A massive crane is used on March 30, 2015 to lift a 2,000-ton section of the tunnel-boring machine known as “Bertha” that was stalled underground in Seattle and awaiting repairs while digging the tunnel to replace Seattle’s elevated Alaskan Way Viaduct roadway. (Ted S. Warren/The Associated Press)

A massive crane is used on March 30, 2015 to lift a 2,000-ton section of the tunnel-boring machine known as “Bertha” that was stalled underground in Seattle and awaiting repairs while digging the tunnel to replace Seattle’s elevated Alaskan Way Viaduct roadway. (Ted S. Warren/The Associated Press)

Department of Transportation wins $57 million in Seattle tunnel lawsuit

Stall of boring drill Bertha in 2013 delayed project more than two years

  • Monday, December 16, 2019 1:30am
  • News

The Associated Press

OLYMPIA — A jury has awarded the state Department of Transportation $57.2 million in damages over delays in the construction of a highway tunnel that runs beneath downtown Seattle.

The Seattle Times reported the verdict issued Friday against the tunnel contractors in Thurston County Superior Court in Olympia represents the entire amount the state requested.

“The contractor, not the taxpayers, is responsible for the costs of repairing the tunneling machine,” said Laura Newborn, DOT spokeswoman.

The Dec. 6, 2013, stall of the tunnel-boring machine known as Bertha — then the world’s largest drill at 57 1/3 feet diameter — delayed the project more than two years and required contractors to lift the 4 million-pound front end and replace damaged parts, including cracked main gears and broken bearing seals.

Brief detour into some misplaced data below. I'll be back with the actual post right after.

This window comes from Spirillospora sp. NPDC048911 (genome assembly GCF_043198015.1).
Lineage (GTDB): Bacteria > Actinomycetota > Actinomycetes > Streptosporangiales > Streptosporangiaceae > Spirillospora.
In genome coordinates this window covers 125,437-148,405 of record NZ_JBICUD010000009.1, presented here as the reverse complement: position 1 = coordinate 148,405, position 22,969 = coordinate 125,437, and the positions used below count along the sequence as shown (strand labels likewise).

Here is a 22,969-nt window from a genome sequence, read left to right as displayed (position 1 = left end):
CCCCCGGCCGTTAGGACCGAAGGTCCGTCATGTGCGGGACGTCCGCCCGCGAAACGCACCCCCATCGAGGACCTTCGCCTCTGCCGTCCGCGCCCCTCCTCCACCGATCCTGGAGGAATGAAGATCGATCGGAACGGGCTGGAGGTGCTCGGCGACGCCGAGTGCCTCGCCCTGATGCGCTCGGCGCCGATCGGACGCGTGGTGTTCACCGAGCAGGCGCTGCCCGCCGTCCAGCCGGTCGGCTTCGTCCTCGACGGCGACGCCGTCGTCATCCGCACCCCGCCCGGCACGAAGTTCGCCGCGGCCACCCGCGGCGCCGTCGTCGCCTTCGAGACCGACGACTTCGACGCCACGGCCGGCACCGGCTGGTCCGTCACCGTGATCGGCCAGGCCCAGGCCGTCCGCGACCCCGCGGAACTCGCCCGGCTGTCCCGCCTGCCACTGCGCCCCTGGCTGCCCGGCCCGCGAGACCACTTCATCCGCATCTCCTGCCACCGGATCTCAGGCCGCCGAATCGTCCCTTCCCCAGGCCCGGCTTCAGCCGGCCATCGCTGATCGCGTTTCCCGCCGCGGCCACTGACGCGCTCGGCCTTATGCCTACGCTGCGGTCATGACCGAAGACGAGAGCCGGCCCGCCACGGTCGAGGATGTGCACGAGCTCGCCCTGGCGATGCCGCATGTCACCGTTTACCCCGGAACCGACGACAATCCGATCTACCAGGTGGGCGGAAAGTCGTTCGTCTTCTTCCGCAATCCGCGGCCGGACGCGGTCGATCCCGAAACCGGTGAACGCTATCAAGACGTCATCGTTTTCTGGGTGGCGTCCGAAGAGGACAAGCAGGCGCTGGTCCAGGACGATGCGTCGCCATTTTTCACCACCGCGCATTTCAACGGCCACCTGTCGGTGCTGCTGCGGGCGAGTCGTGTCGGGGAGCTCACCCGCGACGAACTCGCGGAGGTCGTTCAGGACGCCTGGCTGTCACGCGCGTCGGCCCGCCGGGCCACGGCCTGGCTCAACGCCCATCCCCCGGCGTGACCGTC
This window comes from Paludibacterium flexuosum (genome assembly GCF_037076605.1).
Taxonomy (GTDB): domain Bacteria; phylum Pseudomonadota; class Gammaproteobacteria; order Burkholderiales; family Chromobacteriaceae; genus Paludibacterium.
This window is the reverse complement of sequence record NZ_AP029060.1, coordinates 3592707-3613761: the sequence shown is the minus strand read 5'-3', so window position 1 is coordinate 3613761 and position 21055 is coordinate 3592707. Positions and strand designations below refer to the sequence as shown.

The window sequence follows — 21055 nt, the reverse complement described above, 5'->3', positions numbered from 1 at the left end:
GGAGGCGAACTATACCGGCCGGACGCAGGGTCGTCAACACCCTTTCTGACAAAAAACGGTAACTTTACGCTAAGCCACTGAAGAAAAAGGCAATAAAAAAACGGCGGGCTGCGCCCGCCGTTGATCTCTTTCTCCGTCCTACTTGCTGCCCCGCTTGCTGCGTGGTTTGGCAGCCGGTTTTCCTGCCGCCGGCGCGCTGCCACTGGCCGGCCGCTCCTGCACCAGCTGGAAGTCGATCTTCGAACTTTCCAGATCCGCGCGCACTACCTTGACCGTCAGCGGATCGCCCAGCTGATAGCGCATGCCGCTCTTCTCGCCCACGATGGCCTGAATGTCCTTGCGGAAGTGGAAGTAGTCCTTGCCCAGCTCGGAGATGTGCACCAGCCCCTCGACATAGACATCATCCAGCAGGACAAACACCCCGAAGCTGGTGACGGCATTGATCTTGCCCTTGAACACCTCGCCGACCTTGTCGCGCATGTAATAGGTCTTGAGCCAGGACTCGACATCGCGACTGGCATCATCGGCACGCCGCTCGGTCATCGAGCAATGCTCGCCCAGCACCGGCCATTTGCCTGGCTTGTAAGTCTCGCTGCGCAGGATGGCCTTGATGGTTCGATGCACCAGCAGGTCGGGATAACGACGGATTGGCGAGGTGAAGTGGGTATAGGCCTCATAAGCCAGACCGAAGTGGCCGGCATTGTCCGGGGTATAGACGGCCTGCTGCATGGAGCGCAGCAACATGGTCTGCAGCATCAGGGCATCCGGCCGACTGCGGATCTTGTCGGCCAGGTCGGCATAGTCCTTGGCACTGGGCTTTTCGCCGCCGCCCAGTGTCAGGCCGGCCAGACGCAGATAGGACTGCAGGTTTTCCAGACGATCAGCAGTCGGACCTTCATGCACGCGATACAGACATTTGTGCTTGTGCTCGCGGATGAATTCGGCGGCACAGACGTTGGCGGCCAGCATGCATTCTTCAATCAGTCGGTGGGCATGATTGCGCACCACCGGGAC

The state sued contractor Seattle Tunnel Partners, alleging breach of contract and claiming mistakes by STP stalled the machine and held up the project.

The contractor blamed the stall on a steel pipe struck by Bertha that was left over by the state from a groundwater test well sunk in 2002 by the state.

Contractors argued the state gave inadequate notice of the steel pipe’s location.

STP consists of tunneling specialist Dragados USA and heavy-construction firm Tutor-Perini of California.

In a statement Tutor-Pierini said it was “disappointed with the jury’s decision” and would appeal. The company said Friday’s decision conflicted with the findings of an independent review board.

The four-lane tunnel opened Feb. 4, 2019, beneath downtown to replace the earthquake-damaged Alaskan Way Viaduct, a double-decker bridge that had run along Seattle’s waterfront.

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